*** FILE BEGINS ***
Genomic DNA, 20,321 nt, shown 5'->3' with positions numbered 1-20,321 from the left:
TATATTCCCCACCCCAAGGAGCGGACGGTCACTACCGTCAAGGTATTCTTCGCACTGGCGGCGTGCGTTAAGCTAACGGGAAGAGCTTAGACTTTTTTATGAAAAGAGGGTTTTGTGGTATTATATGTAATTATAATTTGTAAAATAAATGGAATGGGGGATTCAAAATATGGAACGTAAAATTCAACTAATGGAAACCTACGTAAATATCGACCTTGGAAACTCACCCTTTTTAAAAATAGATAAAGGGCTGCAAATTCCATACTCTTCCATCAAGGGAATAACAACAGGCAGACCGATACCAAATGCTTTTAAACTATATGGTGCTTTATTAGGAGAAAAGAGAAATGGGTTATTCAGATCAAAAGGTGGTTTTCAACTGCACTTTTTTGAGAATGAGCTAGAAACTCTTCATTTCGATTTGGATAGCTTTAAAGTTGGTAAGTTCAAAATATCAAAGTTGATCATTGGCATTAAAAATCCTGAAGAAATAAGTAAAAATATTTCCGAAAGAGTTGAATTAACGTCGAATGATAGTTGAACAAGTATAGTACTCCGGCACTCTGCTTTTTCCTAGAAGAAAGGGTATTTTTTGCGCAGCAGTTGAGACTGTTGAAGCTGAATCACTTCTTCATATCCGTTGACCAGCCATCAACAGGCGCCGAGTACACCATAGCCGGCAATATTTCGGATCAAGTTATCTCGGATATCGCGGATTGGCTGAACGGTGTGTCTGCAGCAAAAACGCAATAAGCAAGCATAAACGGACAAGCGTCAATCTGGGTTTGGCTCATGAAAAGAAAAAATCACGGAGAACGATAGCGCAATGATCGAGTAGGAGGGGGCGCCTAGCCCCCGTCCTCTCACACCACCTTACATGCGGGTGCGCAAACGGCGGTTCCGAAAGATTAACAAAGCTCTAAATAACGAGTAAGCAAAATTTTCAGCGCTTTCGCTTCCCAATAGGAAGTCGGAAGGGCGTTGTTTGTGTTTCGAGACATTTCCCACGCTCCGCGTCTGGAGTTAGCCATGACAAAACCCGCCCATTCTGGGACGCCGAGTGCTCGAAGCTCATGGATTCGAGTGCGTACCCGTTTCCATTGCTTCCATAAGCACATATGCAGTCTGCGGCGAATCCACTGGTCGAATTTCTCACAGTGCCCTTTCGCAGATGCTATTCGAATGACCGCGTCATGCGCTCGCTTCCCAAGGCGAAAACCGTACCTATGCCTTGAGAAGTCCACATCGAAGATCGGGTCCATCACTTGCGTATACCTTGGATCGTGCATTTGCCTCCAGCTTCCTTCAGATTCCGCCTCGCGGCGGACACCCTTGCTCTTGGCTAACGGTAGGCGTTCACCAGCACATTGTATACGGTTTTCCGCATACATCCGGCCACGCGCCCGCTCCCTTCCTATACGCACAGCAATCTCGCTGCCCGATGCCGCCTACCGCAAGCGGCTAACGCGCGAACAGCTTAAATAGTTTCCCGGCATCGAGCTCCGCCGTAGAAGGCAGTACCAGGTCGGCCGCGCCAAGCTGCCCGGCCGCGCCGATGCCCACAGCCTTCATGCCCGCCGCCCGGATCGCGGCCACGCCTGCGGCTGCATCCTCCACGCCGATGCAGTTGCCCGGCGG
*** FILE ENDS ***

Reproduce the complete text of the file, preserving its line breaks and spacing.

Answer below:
Genomic DNA, 20,321 nt, shown 5'->3' with positions numbered 1-20,321 from the left:
TATATTCCCCACCCCAAGGAGCGGACGGTCACTACCGTCAAGGTATTCTTCGCACTGGCGGCGTGCGTTAAGCTAACGGGAAGAGCTTAGACTTTTTTATGAAAAGAGGGTTTTGTGGTATTATATGTAATTATAATTTGTAAAATAAATGGAATGGGGGATTCAAAATATGGAACGTAAAATTCAACTAATGGAAACCTACGTAAATATCGACCTTGGAAACTCACCCTTTTTAAAAATAGATAAAGGGCTGCAAATTCCATACTCTTCCATCAAGGGAATAACAACAGGCAGACCGATACCAAATGCTTTTAAACTATATGGTGCTTTATTAGGAGAAAAGAGAAATGGGTTATTCAGATCAAAAGGTGGTTTTCAACTGCACTTTTTTGAGAATGAGCTAGAAACTCTTCATTTCGATTTGGATAGCTTTAAAGTTGGTAAGTTCAAAATATCAAAGTTGATCATTGGCATTAAAAATCCTGAAGAAATAAGTAAAAATATTTCCGAAAGAGTTGAATTAACGTCGAATGATAGTTGAACAAGTATAGTACTCCGGCACTCTGCTTTTTCCTAGAAGAAAGGGTATTTTTTGCGCAGCAGTTGAGACTGTTGAAGCTGAATCACTTCTTCATATCCGTTGACCAGCCATCAACAGGCGCCGAGTACACCATAGCCGGCAATATTTCGGATCAAGTTATCTCGGATATCGCGGATTGGCTGAACGGTGTGTCTGCAGCAAAAACGCAATAAGCAAGCATAAACGGACAAGCGTCAATCTGGGTTTGGCTCATGAAAAGAAAAAATCACGGAGAACGATAGCGCAATGATCGAGTAGGAGGGGGCGCCTAGCCCCCGTCCTCTCACACCACCTTACATGCGGGTGCGCAAACGGCGGTTCCGAAAGATTAACAAAGCTCTAAATAACGAGTAAGCAAAATTTTCAGCGCTTTCGCTTCCCAATAGGAAGTCGGAAGGGCGTTGTTTGTGTTTCGAGACATTTCCCACGCTCCGCGTCTGGAGTTAGCCATGACAAAACCCGCCCATTCTGGGACGCCGAGTGCTCGAAGCTCATGGATTCGAGTGCGTACCCGTTTCCATTGCTTCCATAAGCACATATGCAGTCTGCGGCGAATCCACTGGTCGAATTTCTCACAGTGCCCTTTCGCAGATGCTATTCGAATGACCGCGTCATGCGCTCGCTTCCCAAGGCGAAAACCGTACCTATGCCTTGAGAAGTCCACATCGAAGATCGGGTCCATCACTTGCGTATACCTTGGATCGTGCATTTGCCTCCAGCTTCCTTCAGATTCCGCCTCGCGGCGGACACCCTTGCTCTTGGCTAACGGTAGGCGTTCACCAGCACATTGTATACGGTTTTCCGCATACATCCGGCCACGCGCCCGCTCCCTTCCTATACGCACAGCAATCTCGCTGCCCGATGCCGCCTACCGCAAGCGGCTAACGCGCGAACAGCTTAAATAGTTTCCCGGCATCGAGCTCCGCCGTAGAAGGCAGTACCAGGTCGGCCGCGCCAAGCTGCCCGGCCGCGCCGATGCCCACAGCCTTCATGCCCGCCGCCCGGATCGCGGCCACGCCTGCGGCTGCATCCTCCACGCCGATGCAGTTGCCCGGCGG